Q What is a mouthguard?
A mouthguard is a specially made rubber-like cover, which fits exactly over the teeth and gums, cushioning them and protecting them from damage.
Q When would I need a mouthguard?
It is important to wear a professionally made mouthguard whenever you play sport that involves physical contact or moving objects. This includes: cricket, hockey and football – which can cause broken and damaged teeth; and American football, boxing and rugby – which can all cause broken or dislocated jaws.
A mouthguard will help protect against these events.
Q Where can I get one made?
Your dentist will be happy to make you a custom-made mouthguard, which will fit your mouth exactly and protect your teeth and gums properly. Custom made mouthguards can prevent damage to the jaw, neck and even the brain – helping to prevent the concussion and damage caused by a heavy blow.
Q What about home kits?
Mouthguards are made by taking an accurate impression of your mouth and making the mouthguard to fit your own teeth. The dentist will register the way your jaws bite together to make sure the mouthguard meets properly with your teeth.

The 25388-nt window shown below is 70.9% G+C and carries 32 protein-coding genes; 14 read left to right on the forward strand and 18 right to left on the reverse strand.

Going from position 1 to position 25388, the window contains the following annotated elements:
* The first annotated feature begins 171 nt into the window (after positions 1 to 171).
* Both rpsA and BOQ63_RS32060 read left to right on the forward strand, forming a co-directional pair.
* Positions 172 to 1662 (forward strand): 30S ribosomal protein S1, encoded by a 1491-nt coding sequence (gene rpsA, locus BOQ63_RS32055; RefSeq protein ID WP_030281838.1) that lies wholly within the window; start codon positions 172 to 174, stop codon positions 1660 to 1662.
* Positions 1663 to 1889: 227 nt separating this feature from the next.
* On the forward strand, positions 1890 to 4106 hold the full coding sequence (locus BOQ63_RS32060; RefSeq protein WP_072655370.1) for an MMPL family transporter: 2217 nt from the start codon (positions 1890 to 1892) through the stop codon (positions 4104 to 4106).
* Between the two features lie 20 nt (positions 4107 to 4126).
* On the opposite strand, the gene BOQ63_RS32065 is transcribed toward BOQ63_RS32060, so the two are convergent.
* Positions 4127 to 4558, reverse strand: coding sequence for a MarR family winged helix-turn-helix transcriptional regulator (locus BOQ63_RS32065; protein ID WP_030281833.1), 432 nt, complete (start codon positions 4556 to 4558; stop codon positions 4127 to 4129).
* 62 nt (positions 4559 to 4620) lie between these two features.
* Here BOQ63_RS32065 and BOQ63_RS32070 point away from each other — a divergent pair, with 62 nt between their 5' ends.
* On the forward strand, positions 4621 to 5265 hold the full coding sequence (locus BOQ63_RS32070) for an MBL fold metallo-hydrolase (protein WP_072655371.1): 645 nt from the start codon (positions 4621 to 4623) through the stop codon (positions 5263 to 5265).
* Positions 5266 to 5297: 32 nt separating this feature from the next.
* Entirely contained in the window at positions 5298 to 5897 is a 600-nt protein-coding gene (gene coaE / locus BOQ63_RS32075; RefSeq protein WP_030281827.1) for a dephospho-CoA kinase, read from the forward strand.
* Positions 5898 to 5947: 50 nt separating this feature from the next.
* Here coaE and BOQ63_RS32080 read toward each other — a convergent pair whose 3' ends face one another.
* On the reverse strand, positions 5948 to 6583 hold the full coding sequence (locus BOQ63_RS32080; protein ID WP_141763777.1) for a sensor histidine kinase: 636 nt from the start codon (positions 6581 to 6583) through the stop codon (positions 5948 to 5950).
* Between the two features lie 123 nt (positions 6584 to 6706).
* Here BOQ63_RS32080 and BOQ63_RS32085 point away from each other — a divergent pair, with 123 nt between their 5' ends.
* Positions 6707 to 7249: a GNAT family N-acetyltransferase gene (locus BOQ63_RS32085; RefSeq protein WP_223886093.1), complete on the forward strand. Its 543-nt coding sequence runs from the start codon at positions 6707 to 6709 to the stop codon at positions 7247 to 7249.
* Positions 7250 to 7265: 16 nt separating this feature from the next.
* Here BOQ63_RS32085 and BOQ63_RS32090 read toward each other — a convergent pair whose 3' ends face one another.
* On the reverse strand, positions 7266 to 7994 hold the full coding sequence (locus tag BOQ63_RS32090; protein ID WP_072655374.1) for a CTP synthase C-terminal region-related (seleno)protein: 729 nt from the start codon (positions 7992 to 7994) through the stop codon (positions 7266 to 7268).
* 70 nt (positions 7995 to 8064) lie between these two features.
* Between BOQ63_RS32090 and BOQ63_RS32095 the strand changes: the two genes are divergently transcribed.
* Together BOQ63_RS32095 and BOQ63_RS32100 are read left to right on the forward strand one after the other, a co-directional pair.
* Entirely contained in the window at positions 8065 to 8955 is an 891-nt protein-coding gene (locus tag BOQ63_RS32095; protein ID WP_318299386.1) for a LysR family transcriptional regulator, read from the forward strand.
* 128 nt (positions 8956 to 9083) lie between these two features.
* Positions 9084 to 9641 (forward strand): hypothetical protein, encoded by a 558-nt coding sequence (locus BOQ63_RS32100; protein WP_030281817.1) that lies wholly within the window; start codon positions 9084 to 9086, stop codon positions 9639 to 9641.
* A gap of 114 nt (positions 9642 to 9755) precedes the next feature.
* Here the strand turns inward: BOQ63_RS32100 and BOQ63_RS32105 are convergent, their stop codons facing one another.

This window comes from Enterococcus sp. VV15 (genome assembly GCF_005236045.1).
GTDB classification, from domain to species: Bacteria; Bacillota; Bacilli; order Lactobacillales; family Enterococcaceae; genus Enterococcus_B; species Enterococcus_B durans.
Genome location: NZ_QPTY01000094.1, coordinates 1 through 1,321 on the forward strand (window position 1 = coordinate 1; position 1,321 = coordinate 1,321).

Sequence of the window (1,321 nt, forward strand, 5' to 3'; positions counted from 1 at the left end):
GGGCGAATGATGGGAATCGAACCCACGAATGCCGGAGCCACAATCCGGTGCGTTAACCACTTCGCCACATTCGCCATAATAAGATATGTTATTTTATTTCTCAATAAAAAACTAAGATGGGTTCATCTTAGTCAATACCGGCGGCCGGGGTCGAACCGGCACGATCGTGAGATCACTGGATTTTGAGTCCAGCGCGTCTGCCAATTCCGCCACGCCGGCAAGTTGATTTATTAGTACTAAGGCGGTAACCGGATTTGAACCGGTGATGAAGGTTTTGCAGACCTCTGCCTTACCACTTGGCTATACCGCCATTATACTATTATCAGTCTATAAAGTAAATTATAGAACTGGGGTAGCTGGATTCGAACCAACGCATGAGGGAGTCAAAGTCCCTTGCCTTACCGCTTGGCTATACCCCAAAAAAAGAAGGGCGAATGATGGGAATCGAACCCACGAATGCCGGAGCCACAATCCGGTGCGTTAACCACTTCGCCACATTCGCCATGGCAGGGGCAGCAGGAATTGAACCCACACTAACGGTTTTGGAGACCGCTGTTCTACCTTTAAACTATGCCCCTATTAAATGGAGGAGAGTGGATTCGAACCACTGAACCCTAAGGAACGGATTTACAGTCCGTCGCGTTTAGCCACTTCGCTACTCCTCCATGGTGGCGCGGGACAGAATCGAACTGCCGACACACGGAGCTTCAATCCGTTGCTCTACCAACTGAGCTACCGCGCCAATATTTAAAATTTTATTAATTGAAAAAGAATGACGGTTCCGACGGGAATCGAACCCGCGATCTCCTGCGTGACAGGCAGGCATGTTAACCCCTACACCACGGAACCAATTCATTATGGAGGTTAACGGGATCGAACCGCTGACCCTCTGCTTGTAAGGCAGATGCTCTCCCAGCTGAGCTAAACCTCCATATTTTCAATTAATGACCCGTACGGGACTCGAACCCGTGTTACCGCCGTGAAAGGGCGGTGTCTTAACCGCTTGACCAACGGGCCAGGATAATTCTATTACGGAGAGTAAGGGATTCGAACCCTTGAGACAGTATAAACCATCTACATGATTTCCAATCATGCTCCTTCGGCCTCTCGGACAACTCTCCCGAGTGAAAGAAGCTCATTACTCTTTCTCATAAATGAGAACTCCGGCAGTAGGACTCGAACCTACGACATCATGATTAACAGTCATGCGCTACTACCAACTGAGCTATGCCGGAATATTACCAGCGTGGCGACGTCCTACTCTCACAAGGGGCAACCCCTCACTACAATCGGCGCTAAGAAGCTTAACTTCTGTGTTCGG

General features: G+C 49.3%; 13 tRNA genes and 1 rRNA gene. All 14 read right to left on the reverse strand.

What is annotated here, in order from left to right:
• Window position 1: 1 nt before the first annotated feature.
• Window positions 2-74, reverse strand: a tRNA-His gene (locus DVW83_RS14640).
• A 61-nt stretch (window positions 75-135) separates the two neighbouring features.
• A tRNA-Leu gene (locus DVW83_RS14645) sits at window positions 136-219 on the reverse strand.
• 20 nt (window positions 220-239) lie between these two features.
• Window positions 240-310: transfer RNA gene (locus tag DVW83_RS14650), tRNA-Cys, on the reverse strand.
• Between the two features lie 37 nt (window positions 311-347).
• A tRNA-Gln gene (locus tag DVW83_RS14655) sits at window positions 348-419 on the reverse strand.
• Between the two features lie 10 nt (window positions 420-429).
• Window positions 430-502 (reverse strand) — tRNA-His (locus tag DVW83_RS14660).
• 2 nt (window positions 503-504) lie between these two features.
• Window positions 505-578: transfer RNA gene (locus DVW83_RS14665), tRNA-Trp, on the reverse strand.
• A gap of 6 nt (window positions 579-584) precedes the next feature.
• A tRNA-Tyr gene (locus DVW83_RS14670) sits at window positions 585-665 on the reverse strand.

There are cheaper kits available. They involve heating the product in hot water and then putting it in your mouth until it sets. Unfortunately these mouthguards fit badly and are uncomfortable to wear. They can fall out or even cause choking. Also the material is at its thinnest where it is needed most.
Q How long do custom-made mouthguards last?
Depending on your age, your mouthguard may need replacing fairly regularly. If you are still growing, new teeth will come through and move into position. So the mouthguard may become too tight or loose, and will need to be remade to fit the new shape of your mouth.
Adults may not need to have their mouthguards replaced quite so often. But they are like any other form of sports equipment and will suffer from wear and tear. It is recommended that you take your mouthguard along to the dentist when you go for your check-up, so it can be checked.
Q What do I do if I knock a tooth out?
Firstly, if you can find the tooth and are not too squeamish – put it back into the socket your self. Or, put it straight into a cup of milk – or water if you don’t have any milk available – and don’t clean it. Don’t hold the tooth by the root, as teeth are surrounded by fragile ligaments, which need to be kept intact, if the tooth is to be replaced.
Don’t rinse your mouth out unless you really have to, and go along to your dentist or local Accident and Emergency department immediately. The sooner the tooth is replaced – the better the chance of success. If you have not managed to do it yourself, the dentist will put the tooth back. They may use a dental splint to fasten the tooth against the teeth on either side. In most cases, this is successful and once the splint is removed, the tooth is stable. However you will almost certainly need more treatment in the future.